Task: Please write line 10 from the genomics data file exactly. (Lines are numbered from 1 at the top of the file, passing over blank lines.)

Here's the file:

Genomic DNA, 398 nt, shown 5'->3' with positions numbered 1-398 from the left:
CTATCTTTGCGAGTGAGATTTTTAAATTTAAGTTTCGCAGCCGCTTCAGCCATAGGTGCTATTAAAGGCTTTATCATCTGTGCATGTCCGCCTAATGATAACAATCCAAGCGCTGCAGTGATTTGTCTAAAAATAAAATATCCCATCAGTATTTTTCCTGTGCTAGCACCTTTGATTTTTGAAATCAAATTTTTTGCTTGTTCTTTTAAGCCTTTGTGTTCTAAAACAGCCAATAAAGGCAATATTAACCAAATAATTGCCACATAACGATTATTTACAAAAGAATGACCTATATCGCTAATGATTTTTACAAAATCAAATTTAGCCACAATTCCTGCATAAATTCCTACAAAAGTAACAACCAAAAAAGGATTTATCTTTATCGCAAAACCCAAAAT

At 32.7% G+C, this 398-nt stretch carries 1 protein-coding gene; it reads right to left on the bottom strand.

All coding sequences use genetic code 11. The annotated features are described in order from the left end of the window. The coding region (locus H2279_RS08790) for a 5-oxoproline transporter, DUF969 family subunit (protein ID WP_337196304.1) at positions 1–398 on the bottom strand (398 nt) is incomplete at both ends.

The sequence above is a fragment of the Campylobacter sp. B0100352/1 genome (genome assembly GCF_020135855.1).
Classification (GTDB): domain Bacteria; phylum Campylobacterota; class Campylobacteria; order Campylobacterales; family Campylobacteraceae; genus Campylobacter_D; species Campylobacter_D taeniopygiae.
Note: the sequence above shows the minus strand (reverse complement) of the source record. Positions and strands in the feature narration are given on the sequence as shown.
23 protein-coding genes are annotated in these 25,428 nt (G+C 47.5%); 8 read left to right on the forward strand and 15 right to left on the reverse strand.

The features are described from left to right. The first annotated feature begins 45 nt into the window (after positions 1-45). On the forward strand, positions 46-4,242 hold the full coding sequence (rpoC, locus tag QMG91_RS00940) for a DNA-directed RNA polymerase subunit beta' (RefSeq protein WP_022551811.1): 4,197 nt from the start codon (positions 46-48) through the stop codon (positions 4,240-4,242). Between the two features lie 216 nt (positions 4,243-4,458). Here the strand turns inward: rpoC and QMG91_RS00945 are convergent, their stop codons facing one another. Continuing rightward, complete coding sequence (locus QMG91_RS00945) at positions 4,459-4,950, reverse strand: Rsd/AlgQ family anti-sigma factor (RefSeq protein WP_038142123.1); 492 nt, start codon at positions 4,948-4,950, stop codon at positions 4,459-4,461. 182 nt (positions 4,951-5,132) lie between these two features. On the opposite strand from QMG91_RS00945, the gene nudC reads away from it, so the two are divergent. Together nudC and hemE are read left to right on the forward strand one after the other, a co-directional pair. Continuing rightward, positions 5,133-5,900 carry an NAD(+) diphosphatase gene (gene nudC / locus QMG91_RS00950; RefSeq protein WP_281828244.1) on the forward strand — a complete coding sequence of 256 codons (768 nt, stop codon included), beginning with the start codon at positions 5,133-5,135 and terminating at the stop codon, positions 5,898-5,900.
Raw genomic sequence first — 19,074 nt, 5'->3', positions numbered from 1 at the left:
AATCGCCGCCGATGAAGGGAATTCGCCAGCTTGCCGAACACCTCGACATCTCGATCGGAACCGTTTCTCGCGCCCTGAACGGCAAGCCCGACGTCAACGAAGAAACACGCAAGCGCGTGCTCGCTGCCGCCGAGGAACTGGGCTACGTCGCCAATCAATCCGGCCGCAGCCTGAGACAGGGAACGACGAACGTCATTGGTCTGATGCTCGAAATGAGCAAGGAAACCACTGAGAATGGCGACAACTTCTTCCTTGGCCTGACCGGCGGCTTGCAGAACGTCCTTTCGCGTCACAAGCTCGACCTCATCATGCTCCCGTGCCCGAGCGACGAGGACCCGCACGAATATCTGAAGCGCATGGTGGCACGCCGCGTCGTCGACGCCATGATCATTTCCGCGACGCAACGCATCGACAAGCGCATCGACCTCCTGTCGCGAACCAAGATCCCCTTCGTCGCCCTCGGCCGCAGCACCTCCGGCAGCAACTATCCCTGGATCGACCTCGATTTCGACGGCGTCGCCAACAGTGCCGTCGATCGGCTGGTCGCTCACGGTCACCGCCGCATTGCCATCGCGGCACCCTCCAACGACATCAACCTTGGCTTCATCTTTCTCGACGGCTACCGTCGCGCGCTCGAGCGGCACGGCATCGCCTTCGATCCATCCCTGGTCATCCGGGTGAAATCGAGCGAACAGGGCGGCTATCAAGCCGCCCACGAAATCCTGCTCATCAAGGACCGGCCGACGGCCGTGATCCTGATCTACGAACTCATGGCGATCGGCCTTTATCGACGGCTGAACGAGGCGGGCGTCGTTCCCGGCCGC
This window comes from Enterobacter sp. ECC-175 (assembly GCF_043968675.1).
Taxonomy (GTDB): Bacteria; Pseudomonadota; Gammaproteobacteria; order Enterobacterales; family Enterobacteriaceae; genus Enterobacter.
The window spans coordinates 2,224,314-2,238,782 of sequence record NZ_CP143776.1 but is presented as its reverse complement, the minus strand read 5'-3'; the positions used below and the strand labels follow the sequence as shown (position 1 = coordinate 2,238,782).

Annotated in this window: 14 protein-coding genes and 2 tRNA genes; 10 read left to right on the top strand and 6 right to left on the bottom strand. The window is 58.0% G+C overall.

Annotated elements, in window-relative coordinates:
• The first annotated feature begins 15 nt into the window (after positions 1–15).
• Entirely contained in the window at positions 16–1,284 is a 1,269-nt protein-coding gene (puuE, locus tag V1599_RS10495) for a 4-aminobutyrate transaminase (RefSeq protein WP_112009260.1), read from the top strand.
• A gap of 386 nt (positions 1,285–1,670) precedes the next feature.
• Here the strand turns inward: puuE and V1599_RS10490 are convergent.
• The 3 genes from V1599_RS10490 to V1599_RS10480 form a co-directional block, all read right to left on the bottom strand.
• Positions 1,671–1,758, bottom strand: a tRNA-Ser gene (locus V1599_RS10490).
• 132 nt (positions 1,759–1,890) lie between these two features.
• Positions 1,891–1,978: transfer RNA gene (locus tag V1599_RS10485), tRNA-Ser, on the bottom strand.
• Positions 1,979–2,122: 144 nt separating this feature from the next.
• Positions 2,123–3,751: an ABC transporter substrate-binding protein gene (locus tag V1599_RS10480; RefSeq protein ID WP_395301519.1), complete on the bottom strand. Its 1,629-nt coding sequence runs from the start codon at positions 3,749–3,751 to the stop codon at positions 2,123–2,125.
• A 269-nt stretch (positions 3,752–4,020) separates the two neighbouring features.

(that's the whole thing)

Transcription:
Raw genomic sequence first — 19,074 nt, 5'->3', positions numbered from 1 at the left: